Presenting oneself in an industrial context can be a true challenge for researchers fostered in an academic culture. Bérénice Kimpe, career facilitator for PhDs in France and Germany, has a main message: make sure you present yourself the way you want to be perceived.
Recently, I was participating in a selection process for a European PhD programme. I had to laugh at what one of the jury members told us: the Russian ruler we call “Ivan the Terrible” in Western Europe, is called “Ivan Grozny” in Russia – “Ivan the Formidable”!
One person, two sides. Or at least, two ways of presenting him. Isn’t that what communication in a professional context is about?
You see your PhD as your starting point for an academic career. Right. But that’s not all! Your PhD is your starting point for your career, either in academia or outside, either in research or outside.
How can you change your point of view? By identifying and naming the skills you developed during your PhD and postdoc time, by confronting them with recruiters’ expectations in job ads. You will see that you are much more than just a researcher.
But then, how do you convince the recruiter that you are more than that? Present yourself the way you want to be perceived by him/her and use the same professional codes as him/her.
Of course, you only have one work history. You can’t change what you have done until now, but you can influence the way of presenting your experiences and your profile. For some positions, you will put a focus on your research topics, for some others on the techniques you used.
In case of an application in the industry, emphasise the results you obtained and choose them accordingly to the position: sometimes, it may be better to focus on scientific results (eg development or optimisation of a method, patent filing…), sometimes on other kinds of results (eg development and facilitation of a new international collaboration, successful grant writing …).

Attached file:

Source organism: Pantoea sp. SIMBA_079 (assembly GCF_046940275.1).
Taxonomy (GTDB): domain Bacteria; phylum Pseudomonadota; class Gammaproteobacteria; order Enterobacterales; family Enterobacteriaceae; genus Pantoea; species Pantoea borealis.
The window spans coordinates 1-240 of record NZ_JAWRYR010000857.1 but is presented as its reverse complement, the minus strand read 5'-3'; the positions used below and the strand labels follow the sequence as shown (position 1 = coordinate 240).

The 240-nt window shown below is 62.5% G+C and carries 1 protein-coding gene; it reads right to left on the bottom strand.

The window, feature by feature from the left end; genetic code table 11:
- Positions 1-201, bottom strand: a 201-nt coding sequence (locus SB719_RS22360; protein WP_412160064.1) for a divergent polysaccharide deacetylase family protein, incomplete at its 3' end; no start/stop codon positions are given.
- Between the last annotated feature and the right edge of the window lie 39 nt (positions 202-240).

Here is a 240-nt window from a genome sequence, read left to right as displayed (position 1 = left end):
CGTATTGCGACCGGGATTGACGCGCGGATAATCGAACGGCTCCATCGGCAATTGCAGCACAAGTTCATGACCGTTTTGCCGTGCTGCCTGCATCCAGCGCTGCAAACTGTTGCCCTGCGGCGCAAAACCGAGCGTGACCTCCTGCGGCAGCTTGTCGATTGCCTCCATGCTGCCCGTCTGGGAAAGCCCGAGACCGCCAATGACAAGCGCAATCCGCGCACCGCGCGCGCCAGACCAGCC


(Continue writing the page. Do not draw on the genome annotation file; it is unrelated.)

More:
Don’t forget to tell a story when you talk about your experiences and your results: it helps the recruiter to relate your profile with the requested one and makes you more convincing!
As for the professional codes, adapt your CV to the sector and the country you target; a German CV doesn’t look like an American one!
Let’s go further in the intercultural differences. You know for sure some words that have the same (or quite similar) spelling but not the same meaning. An example: “funny”. It means “strange” or “amusing”, depending on the situation. That happens a lot with intercultural communication: when a British guy says your project is interesting, don’t take it for granted and work harder on your project! Or if French people invite you to discuss their new concept, don’t think it’s a well-packed project on track, it’s generally only at the state of an idea.
More seriously, if you want to be sure to speak the same language as the recruiter, especially in the industry, browse some job boards to see what vocabulary is used (then re-use it in your application) and browse the DocPro skills portfolio (www.mydocpro.org) to get a definition of PhD-related skills.
So, are you ready to work on your profiles as John/Jane Doe the Academic and John/Jane Doe the Industrial?
Bérénice Kimpe works with international cooperation at ABG – an association which helps PhD students and PhD graduates from all scientific fields to steer their career. It also helps companies recruit PhDs. Read more at www.intelliagence.fr.
More from Bérénice:
- ABC-advice for PhDs looking for a job outside (part 1)
- ABC-advice for PhDs looking for a job outside (part 2)
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